Sea star wasting syndrome, or disease as it has become known, hit Kachemak Bay hard in 2016, killing about 90 percent of sunflower and true star populations.
Researchers eagerly waited for spring to roll around in hopes their numbers would rebound.
As the days got longer, it quickly became apparent that wasn’t going to happen this year, but there is some hope the disease is waning.
Sea star wasting disease has been demolishing sea star populations along the West Coast for the past few years.
It begins with lesions and quickly progresses to full-blown deterioration.
“Eventually the sea stars appear to be melting away and rotting away,” Katie Gavenus said.
Gavenus works with the Center for Alaskan Coastal Studies and has been monitoring sea star populations at three sites in Kachemak Bay for about four years.
The disease was first documented in the area in 2014, but populations of true stars remained relatively steady until August of last year.
Gavenus then saw a significant increase in the number stars in the ladder stages of the disease, essentially melting away.
Since last year, adult true stars have shown little sign of their existence in Kachemak Bay.
“I just looked back at our data from late June and what we just collected last week, and we found two true stars in one of them, zero in another,” Gavenus said of the three beaches she monitors. “So, really a significant decrease in the number of true stars that we’re seeing.”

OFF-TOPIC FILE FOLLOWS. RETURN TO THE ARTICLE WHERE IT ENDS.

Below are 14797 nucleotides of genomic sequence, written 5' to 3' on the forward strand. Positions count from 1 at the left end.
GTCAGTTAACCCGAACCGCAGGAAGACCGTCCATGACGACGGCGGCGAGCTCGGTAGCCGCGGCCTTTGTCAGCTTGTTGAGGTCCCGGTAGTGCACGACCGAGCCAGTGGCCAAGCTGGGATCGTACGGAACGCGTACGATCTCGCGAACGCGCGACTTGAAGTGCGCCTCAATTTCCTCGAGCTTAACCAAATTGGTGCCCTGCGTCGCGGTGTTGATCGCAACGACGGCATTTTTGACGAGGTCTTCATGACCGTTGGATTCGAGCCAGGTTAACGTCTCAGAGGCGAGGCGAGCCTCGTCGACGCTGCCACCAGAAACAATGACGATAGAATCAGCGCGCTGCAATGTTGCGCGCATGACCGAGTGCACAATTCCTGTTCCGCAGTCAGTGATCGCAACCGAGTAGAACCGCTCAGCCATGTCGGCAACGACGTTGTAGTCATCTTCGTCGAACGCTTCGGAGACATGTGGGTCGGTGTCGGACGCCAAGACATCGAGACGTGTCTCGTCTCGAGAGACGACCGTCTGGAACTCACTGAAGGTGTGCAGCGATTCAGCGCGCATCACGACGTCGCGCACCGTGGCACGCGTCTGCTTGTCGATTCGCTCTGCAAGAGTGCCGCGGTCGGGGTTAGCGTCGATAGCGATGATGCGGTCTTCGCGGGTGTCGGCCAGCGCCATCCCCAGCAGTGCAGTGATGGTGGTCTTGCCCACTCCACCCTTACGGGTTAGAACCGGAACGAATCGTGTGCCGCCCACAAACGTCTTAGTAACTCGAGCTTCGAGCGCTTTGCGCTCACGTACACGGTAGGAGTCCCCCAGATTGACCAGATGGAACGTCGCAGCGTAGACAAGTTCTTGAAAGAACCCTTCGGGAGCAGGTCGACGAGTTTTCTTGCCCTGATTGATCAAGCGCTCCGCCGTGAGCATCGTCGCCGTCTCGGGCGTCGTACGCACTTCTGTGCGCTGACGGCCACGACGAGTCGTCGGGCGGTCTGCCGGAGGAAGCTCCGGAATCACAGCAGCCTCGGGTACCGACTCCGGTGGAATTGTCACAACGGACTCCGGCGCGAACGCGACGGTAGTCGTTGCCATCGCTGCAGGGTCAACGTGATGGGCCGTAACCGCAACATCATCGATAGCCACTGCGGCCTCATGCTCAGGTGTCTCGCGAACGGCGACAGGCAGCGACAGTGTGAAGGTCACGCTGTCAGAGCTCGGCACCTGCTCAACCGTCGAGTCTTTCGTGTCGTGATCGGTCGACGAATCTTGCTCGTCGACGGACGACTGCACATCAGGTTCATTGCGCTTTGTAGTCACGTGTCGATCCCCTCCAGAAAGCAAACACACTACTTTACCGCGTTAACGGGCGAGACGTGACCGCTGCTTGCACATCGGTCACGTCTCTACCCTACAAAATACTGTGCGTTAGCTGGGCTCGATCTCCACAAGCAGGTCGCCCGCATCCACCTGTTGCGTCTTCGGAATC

Gavenus notes prior to the disease, 50 to 75 true stars could be seen at these sites.
Other species have also been hit hard in the bay.
University of Alaska Fairbanks marine biology professor Brenda Konar has worked with Gulf Watch Alaska to monitor Kachemak Bay since 2002.
Konar trains scuba divers in Kasitsna Bay near Seldovia every spring and sends trainees to survey for sunflower stars.
“This year, not a single sunflower star was seen there, which is crazy, because normally they’re everywhere,” Konar said.
But, not all hope is lost. Konar’s Ph.D. student Ben Weitzman tracks sea star populations in Prince William Sound. Weitzman also works for the U.S. Geological Survey as a wildlife biologist.
This year, he’s been seeing signs of a rebound.
“At some of the sites around Knight Island, we were seeing juvenile sunflower stars, the pycnopodias, about the size of your palm,” he said. “We weren’t seeing them everywhere, but it was nice to see them at least some places.”
However, Weitzman is cautiously optimistic.
Locations from northern California to the coast of British Columbia have seen increases in juvenile recruitment over the past year, but survival has been a mixed bag.
Weitzman has the same questions other researches have been asking.
“Our big question is are these guys going to survive? Will this recruitment pulse that’s come in actually start to repopulate the sunflower stars in the system?” he wonders. “Maybe they don’t survive. Maybe they survive in only some of the bays, we’ll see.”
Weitzman notes other sites Gulf Watch monitors in Katmai and Kenai Fjords national parks haven’t seen the same signs of life.
As to why researchers are seeing a pulse in Prince William Sound, Weitzman said that’s a complicated answer.
Starfish are satellite spawners, releasing eggs and sperm into the water column.
Where their larva lands is largely depends on ocean currents.
“There could be more local retention of larva there,” Weitzman said. “It could just be conditions are a little cooler or warmer, they vary in some way that allows the sunflower stars to be successful this year.”
Konar thinks conditions in Kachemak Bay could lead to a similar spike in juvenile stars in the next few years, and there are small signs that could happen.
Researchers have found juvenile true stars hiding under rocks and in non-surveyed locations, but only time will tell if those signs translate into a rebound.